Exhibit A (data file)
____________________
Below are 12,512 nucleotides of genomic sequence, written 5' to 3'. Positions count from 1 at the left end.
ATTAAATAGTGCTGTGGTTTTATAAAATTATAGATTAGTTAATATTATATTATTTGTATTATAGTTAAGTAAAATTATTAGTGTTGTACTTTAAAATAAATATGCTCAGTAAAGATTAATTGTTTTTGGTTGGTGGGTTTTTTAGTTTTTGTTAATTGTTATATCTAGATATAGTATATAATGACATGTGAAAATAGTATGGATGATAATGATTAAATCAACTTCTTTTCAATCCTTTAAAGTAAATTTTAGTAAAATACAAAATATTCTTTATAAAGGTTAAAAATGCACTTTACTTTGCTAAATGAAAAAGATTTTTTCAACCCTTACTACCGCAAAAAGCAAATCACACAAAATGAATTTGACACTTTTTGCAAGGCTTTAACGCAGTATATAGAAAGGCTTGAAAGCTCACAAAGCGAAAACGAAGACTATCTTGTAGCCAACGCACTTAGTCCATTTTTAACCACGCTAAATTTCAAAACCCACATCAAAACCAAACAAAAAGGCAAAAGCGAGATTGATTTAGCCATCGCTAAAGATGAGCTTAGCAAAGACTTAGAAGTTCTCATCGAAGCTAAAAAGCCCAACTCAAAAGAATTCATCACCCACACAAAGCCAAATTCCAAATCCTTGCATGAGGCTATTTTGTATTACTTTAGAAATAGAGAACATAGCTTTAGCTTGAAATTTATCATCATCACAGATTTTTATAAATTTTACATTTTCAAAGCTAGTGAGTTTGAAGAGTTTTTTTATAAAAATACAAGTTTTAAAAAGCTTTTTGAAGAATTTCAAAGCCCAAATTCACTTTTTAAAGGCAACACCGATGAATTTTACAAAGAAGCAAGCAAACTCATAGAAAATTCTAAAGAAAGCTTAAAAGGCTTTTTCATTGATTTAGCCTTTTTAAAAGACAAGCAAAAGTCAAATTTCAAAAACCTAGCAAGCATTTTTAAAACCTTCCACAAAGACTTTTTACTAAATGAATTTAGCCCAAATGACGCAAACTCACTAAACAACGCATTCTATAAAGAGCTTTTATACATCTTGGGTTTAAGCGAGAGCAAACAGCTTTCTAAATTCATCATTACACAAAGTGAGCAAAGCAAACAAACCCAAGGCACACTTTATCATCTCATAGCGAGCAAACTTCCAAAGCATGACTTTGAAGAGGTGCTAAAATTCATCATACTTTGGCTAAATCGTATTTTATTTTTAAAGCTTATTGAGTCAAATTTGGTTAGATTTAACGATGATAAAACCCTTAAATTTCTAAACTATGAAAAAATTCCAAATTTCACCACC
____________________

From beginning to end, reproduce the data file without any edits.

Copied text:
Below are 12,512 nucleotides of genomic sequence, written 5' to 3'. Positions count from 1 at the left end.
ATTAAATAGTGCTGTGGTTTTATAAAATTATAGATTAGTTAATATTATATTATTTGTATTATAGTTAAGTAAAATTATTAGTGTTGTACTTTAAAATAAATATGCTCAGTAAAGATTAATTGTTTTTGGTTGGTGGGTTTTTTAGTTTTTGTTAATTGTTATATCTAGATATAGTATATAATGACATGTGAAAATAGTATGGATGATAATGATTAAATCAACTTCTTTTCAATCCTTTAAAGTAAATTTTAGTAAAATACAAAATATTCTTTATAAAGGTTAAAAATGCACTTTACTTTGCTAAATGAAAAAGATTTTTTCAACCCTTACTACCGCAAAAAGCAAATCACACAAAATGAATTTGACACTTTTTGCAAGGCTTTAACGCAGTATATAGAAAGGCTTGAAAGCTCACAAAGCGAAAACGAAGACTATCTTGTAGCCAACGCACTTAGTCCATTTTTAACCACGCTAAATTTCAAAACCCACATCAAAACCAAACAAAAAGGCAAAAGCGAGATTGATTTAGCCATCGCTAAAGATGAGCTTAGCAAAGACTTAGAAGTTCTCATCGAAGCTAAAAAGCCCAACTCAAAAGAATTCATCACCCACACAAAGCCAAATTCCAAATCCTTGCATGAGGCTATTTTGTATTACTTTAGAAATAGAGAACATAGCTTTAGCTTGAAATTTATCATCATCACAGATTTTTATAAATTTTACATTTTCAAAGCTAGTGAGTTTGAAGAGTTTTTTTATAAAAATACAAGTTTTAAAAAGCTTTTTGAAGAATTTCAAAGCCCAAATTCACTTTTTAAAGGCAACACCGATGAATTTTACAAAGAAGCAAGCAAACTCATAGAAAATTCTAAAGAAAGCTTAAAAGGCTTTTTCATTGATTTAGCCTTTTTAAAAGACAAGCAAAAGTCAAATTTCAAAAACCTAGCAAGCATTTTTAAAACCTTCCACAAAGACTTTTTACTAAATGAATTTAGCCCAAATGACGCAAACTCACTAAACAACGCATTCTATAAAGAGCTTTTATACATCTTGGGTTTAAGCGAGAGCAAACAGCTTTCTAAATTCATCATTACACAAAGTGAGCAAAGCAAACAAACCCAAGGCACACTTTATCATCTCATAGCGAGCAAACTTCCAAAGCATGACTTTGAAGAGGTGCTAAAATTCATCATACTTTGGCTAAATCGTATTTTATTTTTAAAGCTTATTGAGTCAAATTTGGTTAGATTTAACGATGATAAAACCCTTAAATTTCTAAACTATGAAAAAATTCCAAATTTCACCACC